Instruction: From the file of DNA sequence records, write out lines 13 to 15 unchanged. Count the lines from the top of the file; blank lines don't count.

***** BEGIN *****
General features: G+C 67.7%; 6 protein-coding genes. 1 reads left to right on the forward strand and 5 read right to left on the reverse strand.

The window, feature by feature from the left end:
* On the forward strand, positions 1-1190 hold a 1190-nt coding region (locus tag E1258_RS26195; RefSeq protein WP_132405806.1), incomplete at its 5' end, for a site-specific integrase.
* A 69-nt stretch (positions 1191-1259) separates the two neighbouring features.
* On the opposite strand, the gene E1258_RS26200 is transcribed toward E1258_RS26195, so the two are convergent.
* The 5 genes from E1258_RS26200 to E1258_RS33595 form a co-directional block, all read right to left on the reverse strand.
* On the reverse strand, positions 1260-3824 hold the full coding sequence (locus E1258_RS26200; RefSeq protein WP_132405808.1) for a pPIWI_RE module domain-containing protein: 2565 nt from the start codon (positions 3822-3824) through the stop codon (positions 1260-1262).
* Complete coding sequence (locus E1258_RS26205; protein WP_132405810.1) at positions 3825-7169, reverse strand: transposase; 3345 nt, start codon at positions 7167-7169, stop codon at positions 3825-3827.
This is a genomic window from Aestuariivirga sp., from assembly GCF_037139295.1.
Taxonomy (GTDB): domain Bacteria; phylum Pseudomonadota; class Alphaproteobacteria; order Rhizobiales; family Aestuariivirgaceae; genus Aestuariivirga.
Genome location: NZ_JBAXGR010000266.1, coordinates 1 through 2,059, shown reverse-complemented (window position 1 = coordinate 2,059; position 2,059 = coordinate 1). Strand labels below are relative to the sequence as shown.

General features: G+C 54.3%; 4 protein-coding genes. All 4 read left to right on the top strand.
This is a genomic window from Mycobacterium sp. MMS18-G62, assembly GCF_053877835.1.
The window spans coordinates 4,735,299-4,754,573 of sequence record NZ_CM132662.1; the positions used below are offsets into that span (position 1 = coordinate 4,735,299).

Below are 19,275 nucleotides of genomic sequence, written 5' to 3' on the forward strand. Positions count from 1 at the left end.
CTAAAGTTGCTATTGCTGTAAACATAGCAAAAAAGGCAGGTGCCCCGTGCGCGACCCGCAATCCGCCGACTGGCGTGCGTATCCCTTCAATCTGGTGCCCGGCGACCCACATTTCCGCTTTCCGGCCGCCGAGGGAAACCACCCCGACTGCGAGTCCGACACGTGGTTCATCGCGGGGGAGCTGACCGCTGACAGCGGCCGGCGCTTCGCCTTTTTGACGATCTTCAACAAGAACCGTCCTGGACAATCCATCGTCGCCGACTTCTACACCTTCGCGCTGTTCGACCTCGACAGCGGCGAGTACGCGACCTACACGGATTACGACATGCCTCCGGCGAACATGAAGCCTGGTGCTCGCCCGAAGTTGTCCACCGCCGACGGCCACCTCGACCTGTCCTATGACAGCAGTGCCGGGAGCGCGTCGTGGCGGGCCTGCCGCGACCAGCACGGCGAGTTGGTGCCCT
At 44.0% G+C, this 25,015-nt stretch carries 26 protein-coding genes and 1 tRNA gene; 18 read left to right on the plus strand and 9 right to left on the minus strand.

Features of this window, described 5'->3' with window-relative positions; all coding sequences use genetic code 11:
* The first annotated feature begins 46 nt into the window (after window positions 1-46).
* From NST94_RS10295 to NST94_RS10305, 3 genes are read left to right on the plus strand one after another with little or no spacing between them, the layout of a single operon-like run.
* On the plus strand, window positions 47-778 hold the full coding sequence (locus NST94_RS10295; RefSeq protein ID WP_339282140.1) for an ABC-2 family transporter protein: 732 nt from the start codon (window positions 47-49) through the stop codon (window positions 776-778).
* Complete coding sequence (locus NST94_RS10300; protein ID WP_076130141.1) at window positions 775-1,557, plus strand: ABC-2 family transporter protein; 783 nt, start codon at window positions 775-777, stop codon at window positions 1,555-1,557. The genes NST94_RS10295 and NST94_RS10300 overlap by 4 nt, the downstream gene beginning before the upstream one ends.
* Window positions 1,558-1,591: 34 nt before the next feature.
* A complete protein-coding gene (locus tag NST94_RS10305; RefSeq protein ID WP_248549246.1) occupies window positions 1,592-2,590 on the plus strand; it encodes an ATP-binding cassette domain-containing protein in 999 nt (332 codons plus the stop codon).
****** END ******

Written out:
This is a genomic window from Mycobacterium sp. MMS18-G62, assembly GCF_053877835.1.
The window spans coordinates 4,735,299-4,754,573 of sequence record NZ_CM132662.1; the positions used below are offsets into that span (position 1 = coordinate 4,735,299).

Below are 19,275 nucleotides of genomic sequence, written 5' to 3' on the forward strand. Positions count from 1 at the left end.